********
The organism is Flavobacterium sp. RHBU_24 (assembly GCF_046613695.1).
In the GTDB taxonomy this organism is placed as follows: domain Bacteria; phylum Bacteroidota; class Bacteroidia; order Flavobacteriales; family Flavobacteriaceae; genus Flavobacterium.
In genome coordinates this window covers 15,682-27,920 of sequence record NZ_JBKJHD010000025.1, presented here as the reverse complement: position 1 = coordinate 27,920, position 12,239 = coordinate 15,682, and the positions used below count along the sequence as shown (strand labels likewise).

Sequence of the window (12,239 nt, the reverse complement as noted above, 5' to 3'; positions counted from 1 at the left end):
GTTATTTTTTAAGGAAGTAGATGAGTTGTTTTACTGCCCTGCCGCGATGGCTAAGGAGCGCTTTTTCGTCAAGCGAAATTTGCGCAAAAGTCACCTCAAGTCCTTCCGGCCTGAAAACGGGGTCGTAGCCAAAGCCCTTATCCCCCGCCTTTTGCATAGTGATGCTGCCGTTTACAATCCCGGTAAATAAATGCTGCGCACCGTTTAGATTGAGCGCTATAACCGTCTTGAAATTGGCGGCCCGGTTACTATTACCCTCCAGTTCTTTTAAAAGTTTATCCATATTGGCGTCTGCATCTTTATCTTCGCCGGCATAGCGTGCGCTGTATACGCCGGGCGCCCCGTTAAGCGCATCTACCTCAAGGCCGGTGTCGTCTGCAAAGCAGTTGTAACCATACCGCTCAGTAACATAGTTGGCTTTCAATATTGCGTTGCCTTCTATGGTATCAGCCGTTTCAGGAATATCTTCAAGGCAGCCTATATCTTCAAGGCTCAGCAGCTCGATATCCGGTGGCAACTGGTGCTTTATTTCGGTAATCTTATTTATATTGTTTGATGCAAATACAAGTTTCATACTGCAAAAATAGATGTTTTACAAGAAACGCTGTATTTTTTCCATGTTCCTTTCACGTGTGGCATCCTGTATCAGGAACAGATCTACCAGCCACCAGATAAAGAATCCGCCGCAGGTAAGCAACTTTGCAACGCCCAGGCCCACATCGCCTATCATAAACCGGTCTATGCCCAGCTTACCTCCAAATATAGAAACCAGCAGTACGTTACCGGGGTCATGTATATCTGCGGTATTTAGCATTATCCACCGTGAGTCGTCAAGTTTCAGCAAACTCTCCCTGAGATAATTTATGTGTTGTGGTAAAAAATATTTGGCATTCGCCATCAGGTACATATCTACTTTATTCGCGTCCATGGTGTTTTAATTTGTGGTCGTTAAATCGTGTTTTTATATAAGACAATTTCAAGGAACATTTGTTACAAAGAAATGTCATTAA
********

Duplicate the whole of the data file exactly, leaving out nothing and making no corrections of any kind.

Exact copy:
The organism is Flavobacterium sp. RHBU_24 (assembly GCF_046613695.1).
In the GTDB taxonomy this organism is placed as follows: domain Bacteria; phylum Bacteroidota; class Bacteroidia; order Flavobacteriales; family Flavobacteriaceae; genus Flavobacterium.
In genome coordinates this window covers 15,682-27,920 of sequence record NZ_JBKJHD010000025.1, presented here as the reverse complement: position 1 = coordinate 27,920, position 12,239 = coordinate 15,682, and the positions used below count along the sequence as shown (strand labels likewise).

Sequence of the window (12,239 nt, the reverse complement as noted above, 5' to 3'; positions counted from 1 at the left end):
GTTATTTTTTAAGGAAGTAGATGAGTTGTTTTACTGCCCTGCCGCGATGGCTAAGGAGCGCTTTTTCGTCAAGCGAAATTTGCGCAAAAGTCACCTCAAGTCCTTCCGGCCTGAAAACGGGGTCGTAGCCAAAGCCCTTATCCCCCGCCTTTTGCATAGTGATGCTGCCGTTTACAATCCCGGTAAATAAATGCTGCGCACCGTTTAGATTGAGCGCTATAACCGTCTTGAAATTGGCGGCCCGGTTACTATTACCCTCCAGTTCTTTTAAAAGTTTATCCATATTGGCGTCTGCATCTTTATCTTCGCCGGCATAGCGTGCGCTGTATACGCCGGGCGCCCCGTTAAGCGCATCTACCTCAAGGCCGGTGTCGTCTGCAAAGCAGTTGTAACCATACCGCTCAGTAACATAGTTGGCTTTCAATATTGCGTTGCCTTCTATGGTATCAGCCGTTTCAGGAATATCTTCAAGGCAGCCTATATCTTCAAGGCTCAGCAGCTCGATATCCGGTGGCAACTGGTGCTTTATTTCGGTAATCTTATTTATATTGTTTGATGCAAATACAAGTTTCATACTGCAAAAATAGATGTTTTACAAGAAACGCTGTATTTTTTCCATGTTCCTTTCACGTGTGGCATCCTGTATCAGGAACAGATCTACCAGCCACCAGATAAAGAATCCGCCGCAGGTAAGCAACTTTGCAACGCCCAGGCCCACATCGCCTATCATAAACCGGTCTATGCCCAGCTTACCTCCAAATATAGAAACCAGCAGTACGTTACCGGGGTCATGTATATCTGCGGTATTTAGCATTATCCACCGTGAGTCGTCAAGTTTCAGCAAACTCTCCCTGAGATAATTTATGTGTTGTGGTAAAAAATATTTGGCATTCGCCATCAGGTACATATCTACTTTATTCGCGTCCATGGTGTTTTAATTTGTGGTCGTTAAATCGTGTTTTTATATAAGACAATTTCAAGGAACATTTGTTACAAAGAAATGTCATTAA